Teach your children about Israeli courage, because in the same decade that we were being herded into boxcars at gun point and shipped off to die in Auschwitz, we were freeing our ancestral homeland from the British Empire, fighting off Arab armies at odds of 10-1 and making our little desert into the paradise that it is today as gutsy pioneers. We have thousands of years of rich culture and vibrant history, we are one of the oldest nations on Earth. Unlike the ancient Assyrians, and Babylonians and Romans, we are still here, and what’s more, we’ve come home! Give your children something to be proud of.  Make them feel like they are a link in a great, golden chain, rather than a burdened member of a cursed people and I promise you, that if, God forbid, we have to protest again, the average age will be thirty instead of fifty.

 The best solution is to make Aliyah, thereby you children will be raised in a Jewish State with a Jewish environment and marry a Jew.

Nefesh B'Nefesh: Live the Dream US & CAN 1-866-4-ALIYAH | UK 020-8150-6690 or 0800-085-2105 | Israel 02-659-5800

Nefesh B’Nefesh: Live the Dream US & CAN 1-866-4-ALIYAH | UK 020-8150-6690 or 0800-085-2105 | Israel 02-659-5800


Nefesh B’Nefesh: The Dream Starts Here | NBN

Living The Dream – Nefesh B’Nefesh

Europe’s Jewish Exodus (Full Length) :: Is the US next?

Rabbi Lord Jonathan Sacks

Rabbi Lord Jonathan Sacks

Why Civilizations Fail

What is the real challenge of maintaining a free society? In Parshat Eikev, Moshe springs his great surprise. Here are his words:
Be careful that you do not forget the Lord your God . . . Otherwise, when you eat and are satisfied, when you build fine houses and settle down, and when your herds and flocks grow large and your silver and gold increase and all you have is multiplied, then your heart will become proud and you will forget the Lord your God, who brought you out of Egypt, out of the land of slavery . . . You may say to yourself, “My power and the strength of my hands have produced this wealth for me.” . . . If you ever forget the Lord your God . . . I testify against you today that you will surely be destroyed. (D’varim 8:11-19)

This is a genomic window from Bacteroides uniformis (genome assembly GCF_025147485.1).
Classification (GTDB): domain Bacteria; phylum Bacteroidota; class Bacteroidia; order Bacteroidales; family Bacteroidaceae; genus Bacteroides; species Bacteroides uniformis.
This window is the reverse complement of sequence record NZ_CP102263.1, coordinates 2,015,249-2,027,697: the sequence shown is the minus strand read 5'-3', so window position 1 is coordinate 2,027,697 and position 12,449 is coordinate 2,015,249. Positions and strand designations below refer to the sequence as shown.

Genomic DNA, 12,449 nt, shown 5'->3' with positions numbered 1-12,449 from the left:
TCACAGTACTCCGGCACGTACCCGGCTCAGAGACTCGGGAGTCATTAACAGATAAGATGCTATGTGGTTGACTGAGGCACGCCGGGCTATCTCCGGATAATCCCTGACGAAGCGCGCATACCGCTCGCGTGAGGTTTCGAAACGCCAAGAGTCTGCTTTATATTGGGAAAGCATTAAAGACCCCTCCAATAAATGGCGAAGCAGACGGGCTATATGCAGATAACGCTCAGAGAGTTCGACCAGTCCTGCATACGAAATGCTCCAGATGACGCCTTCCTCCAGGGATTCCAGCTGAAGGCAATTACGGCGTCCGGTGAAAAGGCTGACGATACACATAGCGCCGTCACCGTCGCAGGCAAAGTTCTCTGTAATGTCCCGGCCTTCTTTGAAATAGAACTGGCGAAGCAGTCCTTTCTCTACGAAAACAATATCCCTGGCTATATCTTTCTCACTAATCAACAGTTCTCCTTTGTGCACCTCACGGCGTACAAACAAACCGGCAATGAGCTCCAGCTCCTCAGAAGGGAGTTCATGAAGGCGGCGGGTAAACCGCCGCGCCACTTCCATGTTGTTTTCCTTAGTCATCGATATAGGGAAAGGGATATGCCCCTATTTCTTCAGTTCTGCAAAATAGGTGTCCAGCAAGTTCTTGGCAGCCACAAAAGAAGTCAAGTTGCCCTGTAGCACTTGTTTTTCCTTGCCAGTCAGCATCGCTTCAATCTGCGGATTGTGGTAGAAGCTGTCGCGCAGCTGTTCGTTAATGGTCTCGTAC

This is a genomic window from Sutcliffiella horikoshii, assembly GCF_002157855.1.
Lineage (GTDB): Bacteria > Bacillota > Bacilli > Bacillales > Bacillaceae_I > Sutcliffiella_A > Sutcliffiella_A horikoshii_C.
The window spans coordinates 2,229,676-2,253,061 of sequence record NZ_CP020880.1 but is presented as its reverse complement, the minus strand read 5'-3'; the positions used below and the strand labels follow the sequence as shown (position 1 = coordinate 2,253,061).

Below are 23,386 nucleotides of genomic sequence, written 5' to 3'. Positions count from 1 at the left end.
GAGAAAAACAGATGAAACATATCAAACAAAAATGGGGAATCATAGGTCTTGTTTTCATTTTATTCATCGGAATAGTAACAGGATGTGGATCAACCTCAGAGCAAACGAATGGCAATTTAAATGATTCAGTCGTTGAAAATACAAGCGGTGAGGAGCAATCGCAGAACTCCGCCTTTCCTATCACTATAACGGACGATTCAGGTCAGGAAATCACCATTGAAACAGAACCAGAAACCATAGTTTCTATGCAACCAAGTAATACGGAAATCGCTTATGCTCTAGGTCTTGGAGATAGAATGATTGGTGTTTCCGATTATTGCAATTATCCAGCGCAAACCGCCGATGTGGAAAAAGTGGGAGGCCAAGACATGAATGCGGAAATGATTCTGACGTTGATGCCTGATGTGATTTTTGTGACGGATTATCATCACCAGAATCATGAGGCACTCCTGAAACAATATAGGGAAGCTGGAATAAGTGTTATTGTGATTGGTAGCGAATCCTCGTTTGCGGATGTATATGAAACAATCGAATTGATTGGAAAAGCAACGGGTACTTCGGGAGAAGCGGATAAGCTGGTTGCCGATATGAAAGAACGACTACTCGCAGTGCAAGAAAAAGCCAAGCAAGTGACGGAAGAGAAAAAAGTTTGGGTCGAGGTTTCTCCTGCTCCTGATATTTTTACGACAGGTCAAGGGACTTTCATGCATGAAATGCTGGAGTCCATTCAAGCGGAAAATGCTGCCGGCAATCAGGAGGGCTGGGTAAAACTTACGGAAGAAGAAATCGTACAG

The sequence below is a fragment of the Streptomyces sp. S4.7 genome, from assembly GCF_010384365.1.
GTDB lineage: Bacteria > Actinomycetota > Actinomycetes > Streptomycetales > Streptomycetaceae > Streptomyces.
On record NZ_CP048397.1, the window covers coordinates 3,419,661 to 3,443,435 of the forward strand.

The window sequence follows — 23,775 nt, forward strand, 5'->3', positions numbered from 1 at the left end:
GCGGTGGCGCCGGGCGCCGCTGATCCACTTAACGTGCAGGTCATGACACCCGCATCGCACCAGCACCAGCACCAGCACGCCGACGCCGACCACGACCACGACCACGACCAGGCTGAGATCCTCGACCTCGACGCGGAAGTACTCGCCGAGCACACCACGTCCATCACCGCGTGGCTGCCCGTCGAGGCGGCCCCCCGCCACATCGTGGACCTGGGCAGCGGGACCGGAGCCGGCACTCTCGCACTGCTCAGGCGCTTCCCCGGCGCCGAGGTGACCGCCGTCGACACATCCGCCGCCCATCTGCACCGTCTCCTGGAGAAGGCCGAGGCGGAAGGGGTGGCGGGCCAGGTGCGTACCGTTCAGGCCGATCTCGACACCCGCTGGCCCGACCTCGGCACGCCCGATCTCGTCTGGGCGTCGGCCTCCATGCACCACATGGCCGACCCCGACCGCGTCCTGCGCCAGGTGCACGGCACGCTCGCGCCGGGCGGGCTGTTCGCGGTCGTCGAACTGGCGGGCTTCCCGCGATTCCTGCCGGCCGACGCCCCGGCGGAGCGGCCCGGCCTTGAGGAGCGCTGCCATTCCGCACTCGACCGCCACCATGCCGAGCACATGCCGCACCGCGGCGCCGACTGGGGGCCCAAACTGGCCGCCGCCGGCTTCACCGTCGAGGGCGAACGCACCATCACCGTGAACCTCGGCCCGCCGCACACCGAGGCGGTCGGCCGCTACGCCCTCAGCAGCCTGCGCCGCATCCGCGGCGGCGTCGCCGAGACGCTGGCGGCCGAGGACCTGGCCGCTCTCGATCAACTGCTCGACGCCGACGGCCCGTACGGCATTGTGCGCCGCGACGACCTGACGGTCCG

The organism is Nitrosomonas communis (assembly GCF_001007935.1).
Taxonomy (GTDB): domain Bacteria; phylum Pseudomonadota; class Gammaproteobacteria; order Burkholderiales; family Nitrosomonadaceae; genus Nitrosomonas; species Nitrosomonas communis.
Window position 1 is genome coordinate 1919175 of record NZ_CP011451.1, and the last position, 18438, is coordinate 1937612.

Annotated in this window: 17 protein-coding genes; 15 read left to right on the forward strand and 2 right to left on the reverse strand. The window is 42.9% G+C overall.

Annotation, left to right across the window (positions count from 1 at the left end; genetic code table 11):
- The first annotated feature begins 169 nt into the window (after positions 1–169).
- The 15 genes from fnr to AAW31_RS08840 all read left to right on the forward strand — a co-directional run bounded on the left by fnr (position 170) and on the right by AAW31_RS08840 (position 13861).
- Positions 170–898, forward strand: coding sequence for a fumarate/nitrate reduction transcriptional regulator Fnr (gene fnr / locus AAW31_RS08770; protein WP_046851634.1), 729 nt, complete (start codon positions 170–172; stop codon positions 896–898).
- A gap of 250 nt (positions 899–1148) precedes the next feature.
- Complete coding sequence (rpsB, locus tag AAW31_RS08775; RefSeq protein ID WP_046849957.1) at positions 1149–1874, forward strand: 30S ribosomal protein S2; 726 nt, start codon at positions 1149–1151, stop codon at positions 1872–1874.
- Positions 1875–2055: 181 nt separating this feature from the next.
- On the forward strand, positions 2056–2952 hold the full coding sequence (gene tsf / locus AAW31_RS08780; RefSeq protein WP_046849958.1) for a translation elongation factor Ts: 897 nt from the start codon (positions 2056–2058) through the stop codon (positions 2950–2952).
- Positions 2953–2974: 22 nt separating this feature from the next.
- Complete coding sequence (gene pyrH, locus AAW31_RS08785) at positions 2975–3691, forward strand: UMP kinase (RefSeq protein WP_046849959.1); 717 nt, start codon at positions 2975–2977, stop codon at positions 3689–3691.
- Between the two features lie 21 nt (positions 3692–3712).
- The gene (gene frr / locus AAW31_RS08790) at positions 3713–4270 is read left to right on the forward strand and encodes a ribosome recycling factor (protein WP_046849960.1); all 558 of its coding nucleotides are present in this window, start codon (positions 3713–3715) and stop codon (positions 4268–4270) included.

What Moshe was saying to the new generation was this: You thought that the forty years of wandering in the wilderness were the real challenge, and that once you conquer and settle the land, your problems will be over. The truth is that it is then that the real challenge will begin. It will be precisely when all your physical needs are met – when you have land and sovereignty and rich harvests and safe homes – that your spiritual trial will commence.


The real challenge is not poverty but affluence, not insecurity but security, not slavery but freedom. Moshe, for the first time in history, was hinting at a law of history. Many centuries later it was articulated by the great 14th century Islamic thinker, Ibn Khaldun (1332- 1406), by the Italian political philosopher Giambattista Vico (1668-1744), and most recently by the Harvard historian Niall Ferguson. Moshe was giving an account of the decline and fall of civilisations.


Ibn Khaldun argued similarly, that when a civilisation becomes great, its elites get used to luxury and comfort, and the people as a whole lose what he called their asabiyah, their social solidarity. The people then become prey to a conquering enemy, less civilised than they are but more cohesive and driven.
Vico described a similar cycle:


“People first sense what is necessary, then consider what is useful, next attend to comfort, later delight in pleasures, soon grow dissolute in luxury, and finally go mad squandering their estates.”


Bertrand Russell put it powerfully in the introduction to his History of Western Philosophy. Russell thought that the two great peaks of civilization were reached in ancient Greece and Renaissance Italy. But he was honest enough to see that the very features that made them great contained the seeds of their own demise: